He’s a James Norris trophy winner in the making. RFA Jack Johnson finally resigned with LA and brings reasonable size and a nasty attitude to the mix. He’s also a good young skater with reasonable offensive skills.
Throw in first-round pick Colton Teubert and this might be the top three defensemen in the league, soon. Thomas Hickey is another young puck mover.
Rob Scuderi was brought in to be that veteran defensive presence and to make sure youngster Matt Greene isn’t the only defenseman spending time in his own zone.
Creaky old Sean O’Donnel is the only remainder from the dump of Mike Cammalleri on Calgary. He’s been suspended for five games including the first two of the regular season. He can’t have many useful games left in him.
This depth on D allowed LA to trade young power play hero Kyle Quincey and depreciating offensive defenseman Tom Preissing for aging power forward Ryan Smyth. They traded from strength to address weakness and didn’t effect their core.
Ryan Smyth is only 33, but power forwards tend to age quickly. He never has seemed to regain what little speed he had since he played on a partially healed ankle in one world championship for Canada.
He’s tough and he’s always around the net and may complement LA’s tiny group of skilled forwards. After dumping Cammalleri and Vishnovsky for little offensive return LA had huge trouble scoring goals last year.
There 207 total was twelve worse then Minnesota. They were the third lowest scoring team in the league.
The Slovenian superstar Anze Kopitar has blossomed as the best offensive player on the team. He needs a better sniper to play with and maybe Ryan Smyth will be it. LA needs a point a game from Anze.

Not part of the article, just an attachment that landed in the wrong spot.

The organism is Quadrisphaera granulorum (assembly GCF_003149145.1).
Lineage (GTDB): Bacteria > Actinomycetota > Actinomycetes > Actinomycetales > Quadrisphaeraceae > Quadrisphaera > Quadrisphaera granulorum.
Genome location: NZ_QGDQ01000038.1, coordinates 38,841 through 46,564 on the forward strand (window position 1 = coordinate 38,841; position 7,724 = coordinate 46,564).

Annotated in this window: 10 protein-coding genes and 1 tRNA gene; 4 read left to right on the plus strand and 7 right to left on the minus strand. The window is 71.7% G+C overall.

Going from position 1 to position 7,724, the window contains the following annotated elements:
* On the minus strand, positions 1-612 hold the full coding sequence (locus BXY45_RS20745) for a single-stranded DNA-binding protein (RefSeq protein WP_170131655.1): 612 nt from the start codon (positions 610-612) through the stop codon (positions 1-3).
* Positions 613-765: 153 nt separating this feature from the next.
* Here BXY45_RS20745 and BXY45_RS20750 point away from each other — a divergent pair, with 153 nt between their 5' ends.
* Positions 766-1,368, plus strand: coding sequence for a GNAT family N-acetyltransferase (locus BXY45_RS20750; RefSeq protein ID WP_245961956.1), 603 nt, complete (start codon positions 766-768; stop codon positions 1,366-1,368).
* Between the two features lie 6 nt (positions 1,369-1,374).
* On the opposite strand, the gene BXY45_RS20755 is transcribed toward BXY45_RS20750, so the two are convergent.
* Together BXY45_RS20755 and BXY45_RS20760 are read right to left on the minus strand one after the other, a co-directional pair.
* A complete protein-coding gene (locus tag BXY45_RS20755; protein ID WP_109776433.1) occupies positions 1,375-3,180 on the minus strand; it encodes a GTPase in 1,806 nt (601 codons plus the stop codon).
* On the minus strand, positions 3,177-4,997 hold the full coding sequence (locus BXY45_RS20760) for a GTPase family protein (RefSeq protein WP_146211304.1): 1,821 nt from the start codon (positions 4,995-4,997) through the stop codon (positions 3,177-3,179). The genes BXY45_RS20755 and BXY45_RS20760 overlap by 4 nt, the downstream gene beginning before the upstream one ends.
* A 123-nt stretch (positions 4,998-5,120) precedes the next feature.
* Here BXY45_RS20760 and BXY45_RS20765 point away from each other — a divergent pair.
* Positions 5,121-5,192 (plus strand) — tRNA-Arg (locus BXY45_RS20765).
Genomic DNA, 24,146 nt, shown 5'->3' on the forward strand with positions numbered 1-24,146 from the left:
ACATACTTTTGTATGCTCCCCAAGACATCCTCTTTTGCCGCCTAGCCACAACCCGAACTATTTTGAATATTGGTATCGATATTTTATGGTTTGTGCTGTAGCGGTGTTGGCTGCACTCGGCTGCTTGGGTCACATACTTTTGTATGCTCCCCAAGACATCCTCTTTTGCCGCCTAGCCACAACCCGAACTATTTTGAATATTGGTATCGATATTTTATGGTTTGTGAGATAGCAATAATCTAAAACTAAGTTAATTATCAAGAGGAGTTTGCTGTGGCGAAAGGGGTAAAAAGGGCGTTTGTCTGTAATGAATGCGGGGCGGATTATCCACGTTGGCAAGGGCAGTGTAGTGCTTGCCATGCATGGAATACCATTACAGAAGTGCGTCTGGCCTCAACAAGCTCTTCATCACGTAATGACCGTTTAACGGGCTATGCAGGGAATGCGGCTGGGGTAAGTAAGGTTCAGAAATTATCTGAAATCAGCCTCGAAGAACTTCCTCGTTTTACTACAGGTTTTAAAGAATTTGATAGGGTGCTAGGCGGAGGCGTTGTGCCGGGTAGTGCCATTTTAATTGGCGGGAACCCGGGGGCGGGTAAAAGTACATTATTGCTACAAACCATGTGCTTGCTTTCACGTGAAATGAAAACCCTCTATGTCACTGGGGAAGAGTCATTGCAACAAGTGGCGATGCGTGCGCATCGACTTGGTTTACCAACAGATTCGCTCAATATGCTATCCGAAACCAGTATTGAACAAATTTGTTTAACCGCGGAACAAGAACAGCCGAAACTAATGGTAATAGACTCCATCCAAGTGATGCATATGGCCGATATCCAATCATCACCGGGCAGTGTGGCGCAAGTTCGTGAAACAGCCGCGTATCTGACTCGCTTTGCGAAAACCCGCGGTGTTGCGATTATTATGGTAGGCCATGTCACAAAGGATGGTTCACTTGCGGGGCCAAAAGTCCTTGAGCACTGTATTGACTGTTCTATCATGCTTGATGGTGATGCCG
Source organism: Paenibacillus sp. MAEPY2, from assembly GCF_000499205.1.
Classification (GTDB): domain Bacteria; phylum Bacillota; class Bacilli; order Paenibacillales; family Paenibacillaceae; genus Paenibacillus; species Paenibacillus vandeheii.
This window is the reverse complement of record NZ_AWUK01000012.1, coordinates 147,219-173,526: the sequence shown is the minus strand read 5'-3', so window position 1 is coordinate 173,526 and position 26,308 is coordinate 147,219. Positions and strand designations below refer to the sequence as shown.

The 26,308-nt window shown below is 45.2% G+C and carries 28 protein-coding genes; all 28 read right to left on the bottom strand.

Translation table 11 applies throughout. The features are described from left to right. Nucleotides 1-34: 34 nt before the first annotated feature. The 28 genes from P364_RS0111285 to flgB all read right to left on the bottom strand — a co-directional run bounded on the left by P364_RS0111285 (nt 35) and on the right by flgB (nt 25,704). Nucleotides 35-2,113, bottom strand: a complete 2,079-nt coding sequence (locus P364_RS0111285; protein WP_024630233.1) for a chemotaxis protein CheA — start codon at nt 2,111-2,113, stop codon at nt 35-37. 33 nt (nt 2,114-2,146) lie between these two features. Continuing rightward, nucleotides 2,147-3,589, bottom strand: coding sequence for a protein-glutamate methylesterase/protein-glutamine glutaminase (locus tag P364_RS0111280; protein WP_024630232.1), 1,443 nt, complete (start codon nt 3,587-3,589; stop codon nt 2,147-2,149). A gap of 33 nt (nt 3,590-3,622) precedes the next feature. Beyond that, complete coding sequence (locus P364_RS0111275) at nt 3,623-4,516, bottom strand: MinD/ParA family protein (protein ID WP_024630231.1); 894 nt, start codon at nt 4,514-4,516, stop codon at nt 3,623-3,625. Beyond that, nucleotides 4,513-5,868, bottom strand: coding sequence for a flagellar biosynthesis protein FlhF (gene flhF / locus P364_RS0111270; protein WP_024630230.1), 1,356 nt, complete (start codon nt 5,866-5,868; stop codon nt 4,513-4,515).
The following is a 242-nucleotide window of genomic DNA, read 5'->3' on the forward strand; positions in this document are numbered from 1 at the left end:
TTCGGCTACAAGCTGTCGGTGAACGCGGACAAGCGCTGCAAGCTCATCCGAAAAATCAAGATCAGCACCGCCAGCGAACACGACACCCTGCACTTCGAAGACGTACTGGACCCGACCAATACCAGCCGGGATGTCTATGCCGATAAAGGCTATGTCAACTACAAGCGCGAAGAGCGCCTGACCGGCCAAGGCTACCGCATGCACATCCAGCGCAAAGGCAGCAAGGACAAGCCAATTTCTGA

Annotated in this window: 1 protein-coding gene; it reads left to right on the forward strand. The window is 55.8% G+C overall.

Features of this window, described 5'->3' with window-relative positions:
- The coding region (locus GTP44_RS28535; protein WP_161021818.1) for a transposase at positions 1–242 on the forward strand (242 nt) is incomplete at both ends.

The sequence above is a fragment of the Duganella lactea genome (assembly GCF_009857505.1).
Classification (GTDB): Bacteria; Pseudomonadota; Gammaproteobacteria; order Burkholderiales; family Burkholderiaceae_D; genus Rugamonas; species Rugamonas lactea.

Alex Frolov was one of the good young talents LA had picked up. He showed constant improvement until 2006-07 and then he’s shown steady decline the last two years. The talented Frolov is 27 and needs to break out this year for himself and his team. A point a game should be possible.
LA moved Patrick O’Sullivan in a three way deal that netted them Carolina’s Justin Williams. Williams had two-point-a-game seasons in Carolina before injury sidetracked him last year. LA is hoping he approaches 30 goals this season.
Jaret Stoll is a faceoff specialist with a big shot who has worked the point on the power play. His offense has never recovered since he had concussion problems in Edmonton. He seems to be a half a point a game forward who can win face-offs.
Dustin Brown is a little more hard nosed and at 25 gives you three quarters of a point a game. He could have more in him. Micahel Handzus is an older half point a game center.
Twenty goals is the most you can expect from him. Any other offense in LA will have to come from some of their younger players perhaps Oscar Moller or Teddy Purcell. This team desperately needs more offense.
I’m expecting the goaltending to coalesce behind that rapidly improving LA defense. They have to score more then they did last year. I see LA passing Dallas and Phoenix and making up the 12 points that kept them from the playoffs.
I like LA to finish eighth and make the playoffs for the first time since 2001-02. They have some cap room lending them operational flexibility through the year. I also expect Jonathon Bernier to make his way back to the big club before the end of the year.
Last Years Finish 2009/10 Predicted Finish
1/San Jose (1) 117 1/ Anaheim (2) 108
2/Anaheim (8) 91 2/ San Jose (6) 98
3/Dallas (12) 83 3/ LA (8) 92
4/Phoenix (13) 79 4/ Dallas (11) 85
5/LA (14) 79 5/Phoenix (15) 65